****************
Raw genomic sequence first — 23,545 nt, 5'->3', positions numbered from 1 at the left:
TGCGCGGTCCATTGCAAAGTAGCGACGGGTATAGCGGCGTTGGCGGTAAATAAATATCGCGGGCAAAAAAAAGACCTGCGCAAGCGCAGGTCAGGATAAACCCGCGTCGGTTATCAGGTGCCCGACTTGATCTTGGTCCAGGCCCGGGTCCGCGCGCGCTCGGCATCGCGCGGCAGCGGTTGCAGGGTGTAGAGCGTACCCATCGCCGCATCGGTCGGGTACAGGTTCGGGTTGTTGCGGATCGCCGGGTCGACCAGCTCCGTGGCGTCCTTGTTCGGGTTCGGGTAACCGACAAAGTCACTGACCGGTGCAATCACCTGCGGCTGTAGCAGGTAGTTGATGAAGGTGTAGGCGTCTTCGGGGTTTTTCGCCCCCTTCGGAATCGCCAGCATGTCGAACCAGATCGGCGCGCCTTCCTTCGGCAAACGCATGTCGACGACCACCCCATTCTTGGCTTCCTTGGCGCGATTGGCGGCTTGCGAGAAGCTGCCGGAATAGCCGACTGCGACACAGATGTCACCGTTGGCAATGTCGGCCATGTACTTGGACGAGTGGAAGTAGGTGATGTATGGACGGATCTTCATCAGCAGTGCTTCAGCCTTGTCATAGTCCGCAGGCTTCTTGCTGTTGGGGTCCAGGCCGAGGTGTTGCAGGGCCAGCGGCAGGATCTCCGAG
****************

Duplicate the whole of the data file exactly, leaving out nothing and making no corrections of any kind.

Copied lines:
Raw genomic sequence first — 23,545 nt, 5'->3', positions numbered from 1 at the left:
TGCGCGGTCCATTGCAAAGTAGCGACGGGTATAGCGGCGTTGGCGGTAAATAAATATCGCGGGCAAAAAAAAGACCTGCGCAAGCGCAGGTCAGGATAAACCCGCGTCGGTTATCAGGTGCCCGACTTGATCTTGGTCCAGGCCCGGGTCCGCGCGCGCTCGGCATCGCGCGGCAGCGGTTGCAGGGTGTAGAGCGTACCCATCGCCGCATCGGTCGGGTACAGGTTCGGGTTGTTGCGGATCGCCGGGTCGACCAGCTCCGTGGCGTCCTTGTTCGGGTTCGGGTAACCGACAAAGTCACTGACCGGTGCAATCACCTGCGGCTGTAGCAGGTAGTTGATGAAGGTGTAGGCGTCTTCGGGGTTTTTCGCCCCCTTCGGAATCGCCAGCATGTCGAACCAGATCGGCGCGCCTTCCTTCGGCAAACGCATGTCGACGACCACCCCATTCTTGGCTTCCTTGGCGCGATTGGCGGCTTGCGAGAAGCTGCCGGAATAGCCGACTGCGACACAGATGTCACCGTTGGCAATGTCGGCCATGTACTTGGACGAGTGGAAGTAGGTGATGTATGGACGGATCTTCATCAGCAGTGCTTCAGCCTTGTCATAGTCCGCAGGCTTCTTGCTGTTGGGGTCCAGGCCGAGGTGTTGCAGGGCCAGCGGCAGGATCTCCGAG